The road runs down the side of Loch Doon where a township for 3000 servicemen was created during the war. A railway was also built on the hillside by the east bank and moving targets were used for target practise by aircraft.

The original site of Loch Doon castle was flooded for a hydro-electric scheme and the level of the loch raised in the 1930’s. The castle now sits on a rock above the road a hundred yards from a nice coffee shop where I stopped for a cream tea in the sunshine.

I understood the castle was an octagen but an article by Heritage Scotland describes it as being eleven sided. No worries – I’m sure that won’t worry the many visitors to these parts. Loch Doon holds stocks of a rarity in Scotland – the artic char. Much to the consternation of the current management the fishing rights to Loch Doon were granted to the people of Dalmellington by a previous owner. As the right to fish for free also included the right to camp on the lochside I can understand their concerns as someone has to clean up after the ‘happy campers’ have departed.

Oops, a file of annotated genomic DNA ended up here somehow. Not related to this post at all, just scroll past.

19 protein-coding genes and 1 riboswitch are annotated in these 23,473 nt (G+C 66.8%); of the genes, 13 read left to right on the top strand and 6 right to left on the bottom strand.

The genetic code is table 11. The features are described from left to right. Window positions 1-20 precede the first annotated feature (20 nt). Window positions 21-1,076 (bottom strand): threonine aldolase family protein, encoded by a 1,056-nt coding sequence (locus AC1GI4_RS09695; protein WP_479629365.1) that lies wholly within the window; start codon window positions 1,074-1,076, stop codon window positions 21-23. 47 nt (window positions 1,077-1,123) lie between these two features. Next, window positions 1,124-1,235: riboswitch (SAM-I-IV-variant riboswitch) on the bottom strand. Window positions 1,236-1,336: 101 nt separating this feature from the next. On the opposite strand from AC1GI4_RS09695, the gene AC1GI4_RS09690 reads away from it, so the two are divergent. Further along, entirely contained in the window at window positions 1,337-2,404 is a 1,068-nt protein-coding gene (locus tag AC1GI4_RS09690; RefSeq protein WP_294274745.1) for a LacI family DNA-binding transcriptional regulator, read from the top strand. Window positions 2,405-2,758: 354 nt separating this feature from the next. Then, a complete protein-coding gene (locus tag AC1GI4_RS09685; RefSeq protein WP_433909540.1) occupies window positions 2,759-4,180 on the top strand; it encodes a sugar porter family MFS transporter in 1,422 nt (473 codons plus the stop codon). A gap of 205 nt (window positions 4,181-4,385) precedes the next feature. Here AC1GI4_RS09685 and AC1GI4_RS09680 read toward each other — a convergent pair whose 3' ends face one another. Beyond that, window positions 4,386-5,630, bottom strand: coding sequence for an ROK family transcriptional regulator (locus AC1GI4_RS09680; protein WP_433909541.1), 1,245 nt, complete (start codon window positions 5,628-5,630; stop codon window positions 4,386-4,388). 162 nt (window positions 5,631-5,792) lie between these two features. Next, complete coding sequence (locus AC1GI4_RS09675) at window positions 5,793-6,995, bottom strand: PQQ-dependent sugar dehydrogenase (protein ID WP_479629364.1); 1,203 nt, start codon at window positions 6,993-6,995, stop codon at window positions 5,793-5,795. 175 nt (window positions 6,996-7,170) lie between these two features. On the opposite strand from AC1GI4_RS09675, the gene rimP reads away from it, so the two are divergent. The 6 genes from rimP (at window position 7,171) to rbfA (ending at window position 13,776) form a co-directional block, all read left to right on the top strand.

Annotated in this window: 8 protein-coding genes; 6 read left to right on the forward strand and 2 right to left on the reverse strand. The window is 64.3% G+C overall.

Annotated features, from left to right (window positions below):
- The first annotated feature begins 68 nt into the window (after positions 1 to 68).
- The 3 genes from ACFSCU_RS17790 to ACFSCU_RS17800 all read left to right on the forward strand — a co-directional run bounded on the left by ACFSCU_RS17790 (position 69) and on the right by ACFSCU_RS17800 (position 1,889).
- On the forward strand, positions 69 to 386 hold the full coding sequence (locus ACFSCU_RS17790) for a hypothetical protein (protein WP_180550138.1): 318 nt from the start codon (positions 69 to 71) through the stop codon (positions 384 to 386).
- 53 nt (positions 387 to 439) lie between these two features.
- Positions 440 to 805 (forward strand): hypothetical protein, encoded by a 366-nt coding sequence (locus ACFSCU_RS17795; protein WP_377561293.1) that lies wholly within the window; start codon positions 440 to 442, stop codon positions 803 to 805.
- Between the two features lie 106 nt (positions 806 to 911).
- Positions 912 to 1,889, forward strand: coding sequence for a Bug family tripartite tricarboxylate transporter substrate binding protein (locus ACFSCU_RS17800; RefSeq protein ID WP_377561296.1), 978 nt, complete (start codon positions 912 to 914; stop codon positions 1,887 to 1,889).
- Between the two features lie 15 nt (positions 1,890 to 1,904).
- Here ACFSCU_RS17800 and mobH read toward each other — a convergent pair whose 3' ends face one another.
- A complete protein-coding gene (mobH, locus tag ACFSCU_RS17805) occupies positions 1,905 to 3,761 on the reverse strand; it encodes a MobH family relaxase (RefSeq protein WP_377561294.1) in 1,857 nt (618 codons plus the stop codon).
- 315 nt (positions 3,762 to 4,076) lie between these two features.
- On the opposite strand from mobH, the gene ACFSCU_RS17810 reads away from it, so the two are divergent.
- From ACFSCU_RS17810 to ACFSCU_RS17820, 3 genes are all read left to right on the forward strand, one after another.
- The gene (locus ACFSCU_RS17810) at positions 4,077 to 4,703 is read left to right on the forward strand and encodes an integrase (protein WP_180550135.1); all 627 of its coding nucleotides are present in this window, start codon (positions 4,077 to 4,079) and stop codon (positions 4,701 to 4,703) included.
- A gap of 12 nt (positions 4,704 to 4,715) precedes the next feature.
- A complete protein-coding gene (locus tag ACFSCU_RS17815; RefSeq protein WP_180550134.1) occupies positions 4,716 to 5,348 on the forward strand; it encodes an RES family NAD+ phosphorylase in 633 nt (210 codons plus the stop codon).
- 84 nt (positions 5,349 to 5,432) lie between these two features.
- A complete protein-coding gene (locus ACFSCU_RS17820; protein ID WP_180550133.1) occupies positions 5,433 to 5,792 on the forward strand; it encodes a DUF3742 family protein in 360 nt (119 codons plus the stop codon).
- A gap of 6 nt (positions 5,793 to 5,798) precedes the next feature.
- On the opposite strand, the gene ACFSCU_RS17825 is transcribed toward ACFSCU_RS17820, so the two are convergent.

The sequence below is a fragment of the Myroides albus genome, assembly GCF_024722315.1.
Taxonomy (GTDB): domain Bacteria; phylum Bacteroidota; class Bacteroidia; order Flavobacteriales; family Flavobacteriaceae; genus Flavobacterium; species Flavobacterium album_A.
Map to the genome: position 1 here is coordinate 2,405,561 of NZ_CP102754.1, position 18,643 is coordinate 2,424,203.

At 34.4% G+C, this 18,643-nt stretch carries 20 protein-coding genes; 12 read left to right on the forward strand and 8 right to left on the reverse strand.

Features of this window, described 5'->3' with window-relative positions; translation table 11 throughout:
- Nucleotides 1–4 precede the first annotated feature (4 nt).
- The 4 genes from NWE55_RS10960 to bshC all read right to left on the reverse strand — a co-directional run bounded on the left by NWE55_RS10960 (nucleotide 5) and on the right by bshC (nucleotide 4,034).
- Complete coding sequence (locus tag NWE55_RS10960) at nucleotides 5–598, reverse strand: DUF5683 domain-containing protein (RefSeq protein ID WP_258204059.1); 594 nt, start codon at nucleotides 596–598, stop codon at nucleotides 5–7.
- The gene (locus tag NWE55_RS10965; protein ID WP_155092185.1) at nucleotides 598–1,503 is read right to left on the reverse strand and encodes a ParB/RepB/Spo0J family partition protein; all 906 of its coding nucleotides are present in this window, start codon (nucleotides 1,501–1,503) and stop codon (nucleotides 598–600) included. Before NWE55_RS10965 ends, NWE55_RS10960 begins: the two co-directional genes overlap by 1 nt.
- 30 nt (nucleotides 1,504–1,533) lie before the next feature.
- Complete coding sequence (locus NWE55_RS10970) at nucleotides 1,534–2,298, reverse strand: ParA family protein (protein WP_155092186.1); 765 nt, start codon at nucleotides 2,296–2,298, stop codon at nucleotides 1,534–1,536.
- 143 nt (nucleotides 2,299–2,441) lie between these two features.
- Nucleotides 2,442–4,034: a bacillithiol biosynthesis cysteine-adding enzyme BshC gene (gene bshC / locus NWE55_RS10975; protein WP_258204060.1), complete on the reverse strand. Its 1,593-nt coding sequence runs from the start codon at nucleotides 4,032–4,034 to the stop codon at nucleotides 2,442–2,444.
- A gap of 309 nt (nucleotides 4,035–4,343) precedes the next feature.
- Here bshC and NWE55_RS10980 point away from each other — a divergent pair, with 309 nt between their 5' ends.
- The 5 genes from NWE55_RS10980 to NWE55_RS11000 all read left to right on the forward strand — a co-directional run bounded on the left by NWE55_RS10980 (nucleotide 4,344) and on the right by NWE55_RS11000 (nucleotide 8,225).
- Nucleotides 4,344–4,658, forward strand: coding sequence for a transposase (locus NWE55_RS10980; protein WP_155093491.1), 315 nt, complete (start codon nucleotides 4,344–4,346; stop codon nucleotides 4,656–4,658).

The Forestry Drive has had a lot of big gravel spread over it this winter and in some places it’s not exactly user friendly for motorcyclists —

It did occur to me that a puncture from the sharp granite stones could lead to a long warm walk out in biking gear as I didn’t meet any traffic during my ride through —

But we stayed sticky side down and enjoyed the experience —

The scenery was absolutely top drawer and I spotted a terrified red squirrel speed across my path about here —

A few miles of gravel strewn forestry track gave way to tarmac before Stinchar Falls and I found a new-to-me road that led over a high pass going west. On the forested side of the hill on my way up I spotted a big dog fox. He was reluctant to give way and even when I stopped hoping for a pic he wasn’t in a hurry to hide in the trees below the road —